Well. At this point, all that is left is for me to rest; to pull myself together and finally—truthfully—move forward. I’ve been attempting to move forward without addressing my past, and in the end, it almost cost me my future—a future I’m still very uncertain about, but no longer feel the same desperation to escape in the way that I was trying to escape and cloak my past and keep buried my not-so-beautiful true self.

I want to keep going; to use the remainder of my life to help educate others (especially the Black Community) on the dangers of ignoring Black Mental Illness; to use the daily struggles I face as a Black Femme to help others who also face those same struggles they may very well feel so alone in.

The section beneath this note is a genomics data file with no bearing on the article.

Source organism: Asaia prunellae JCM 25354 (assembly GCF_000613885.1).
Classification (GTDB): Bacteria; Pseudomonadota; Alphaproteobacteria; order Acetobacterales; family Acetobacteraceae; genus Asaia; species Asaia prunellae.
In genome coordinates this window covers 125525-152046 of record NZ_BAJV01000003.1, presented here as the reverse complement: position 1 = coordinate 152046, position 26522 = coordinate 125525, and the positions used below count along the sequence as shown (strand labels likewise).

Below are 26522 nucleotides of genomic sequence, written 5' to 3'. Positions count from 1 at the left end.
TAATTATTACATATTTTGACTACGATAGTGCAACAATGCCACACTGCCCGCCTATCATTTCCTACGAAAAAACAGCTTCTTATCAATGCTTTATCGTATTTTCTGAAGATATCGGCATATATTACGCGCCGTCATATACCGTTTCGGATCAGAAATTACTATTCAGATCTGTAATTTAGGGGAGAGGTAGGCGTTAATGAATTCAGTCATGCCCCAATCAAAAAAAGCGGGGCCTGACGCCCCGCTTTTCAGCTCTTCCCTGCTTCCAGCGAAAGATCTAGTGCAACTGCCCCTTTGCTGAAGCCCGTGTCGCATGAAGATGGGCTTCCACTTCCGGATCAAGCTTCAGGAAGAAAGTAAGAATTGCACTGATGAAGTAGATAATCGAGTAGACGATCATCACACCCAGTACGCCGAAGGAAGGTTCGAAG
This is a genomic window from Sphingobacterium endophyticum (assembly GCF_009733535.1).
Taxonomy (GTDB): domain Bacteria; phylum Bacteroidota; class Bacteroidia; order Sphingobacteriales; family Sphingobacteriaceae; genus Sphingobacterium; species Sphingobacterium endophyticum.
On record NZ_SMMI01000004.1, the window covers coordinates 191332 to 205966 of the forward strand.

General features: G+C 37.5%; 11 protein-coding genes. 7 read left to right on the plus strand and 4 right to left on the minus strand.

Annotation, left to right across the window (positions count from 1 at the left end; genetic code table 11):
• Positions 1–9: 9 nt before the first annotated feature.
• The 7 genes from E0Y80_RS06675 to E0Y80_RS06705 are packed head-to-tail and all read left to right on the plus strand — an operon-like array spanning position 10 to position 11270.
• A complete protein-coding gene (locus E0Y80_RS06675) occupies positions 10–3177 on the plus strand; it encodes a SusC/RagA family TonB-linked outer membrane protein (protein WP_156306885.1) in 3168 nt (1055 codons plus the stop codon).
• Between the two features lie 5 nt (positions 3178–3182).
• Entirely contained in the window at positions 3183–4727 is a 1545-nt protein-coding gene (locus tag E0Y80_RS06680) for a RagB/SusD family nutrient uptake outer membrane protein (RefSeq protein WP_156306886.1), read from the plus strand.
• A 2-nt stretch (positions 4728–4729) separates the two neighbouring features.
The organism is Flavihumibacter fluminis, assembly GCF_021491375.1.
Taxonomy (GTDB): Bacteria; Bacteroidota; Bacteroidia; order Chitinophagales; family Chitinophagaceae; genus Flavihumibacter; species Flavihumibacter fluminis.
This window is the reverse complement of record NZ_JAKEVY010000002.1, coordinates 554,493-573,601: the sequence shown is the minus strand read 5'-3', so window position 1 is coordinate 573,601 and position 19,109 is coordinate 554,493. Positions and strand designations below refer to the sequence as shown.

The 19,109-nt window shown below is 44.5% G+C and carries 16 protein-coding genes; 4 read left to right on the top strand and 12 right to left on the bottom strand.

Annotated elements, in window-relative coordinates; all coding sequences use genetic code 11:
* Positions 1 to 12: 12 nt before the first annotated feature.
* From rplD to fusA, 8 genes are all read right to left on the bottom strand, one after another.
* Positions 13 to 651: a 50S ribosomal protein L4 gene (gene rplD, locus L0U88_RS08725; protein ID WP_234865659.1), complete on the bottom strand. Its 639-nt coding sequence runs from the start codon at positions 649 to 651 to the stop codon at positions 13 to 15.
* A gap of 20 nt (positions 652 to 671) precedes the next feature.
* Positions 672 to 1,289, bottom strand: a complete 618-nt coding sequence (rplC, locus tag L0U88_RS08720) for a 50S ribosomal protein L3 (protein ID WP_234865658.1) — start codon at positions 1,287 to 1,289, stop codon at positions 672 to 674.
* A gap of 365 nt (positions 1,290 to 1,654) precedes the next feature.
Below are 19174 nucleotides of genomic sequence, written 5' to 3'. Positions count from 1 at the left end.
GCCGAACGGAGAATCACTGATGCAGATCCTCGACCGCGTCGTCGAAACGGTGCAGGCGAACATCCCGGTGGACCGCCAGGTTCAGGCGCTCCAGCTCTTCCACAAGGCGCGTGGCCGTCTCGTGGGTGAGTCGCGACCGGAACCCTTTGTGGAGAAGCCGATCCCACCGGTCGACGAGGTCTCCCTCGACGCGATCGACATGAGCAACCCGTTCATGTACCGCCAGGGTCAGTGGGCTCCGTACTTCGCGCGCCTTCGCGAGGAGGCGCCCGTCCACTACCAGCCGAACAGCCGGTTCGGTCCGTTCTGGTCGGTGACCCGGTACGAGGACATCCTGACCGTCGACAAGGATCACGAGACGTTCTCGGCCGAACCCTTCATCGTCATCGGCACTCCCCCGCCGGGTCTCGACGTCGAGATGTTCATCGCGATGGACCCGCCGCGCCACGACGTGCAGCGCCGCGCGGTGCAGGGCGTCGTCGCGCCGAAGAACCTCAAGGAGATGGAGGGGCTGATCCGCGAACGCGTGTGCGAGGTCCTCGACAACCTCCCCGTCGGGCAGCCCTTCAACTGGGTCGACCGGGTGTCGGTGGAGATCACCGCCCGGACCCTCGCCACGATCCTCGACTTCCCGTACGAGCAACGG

After years of selfishly taking, I want to learn to selflessly give back. I still do not fully understand what it is that I have to offer the world—only the vaguest concept, and I will continue to shape and mold it until it becomes clear. And I can only hope that I truly possess the courage to understand and embrace that clarity—along with all the painful truths and responsibilities therein—that come with the conscientious decision to continue on a path I cannot fully see before me; a path that fills me with fear (and acceptance) of falling backwards—

Just not enough fear to keep me from walking forward.

I want to apologize to those, whom, in order to protect themselves, had no choice but to distance themselves from me to escape the venom and pain I’d injected into your lives, and I hope you will eventually forgive me—even though we may no longer be in each other’s lives, or even if our paths are never meant to intersect again.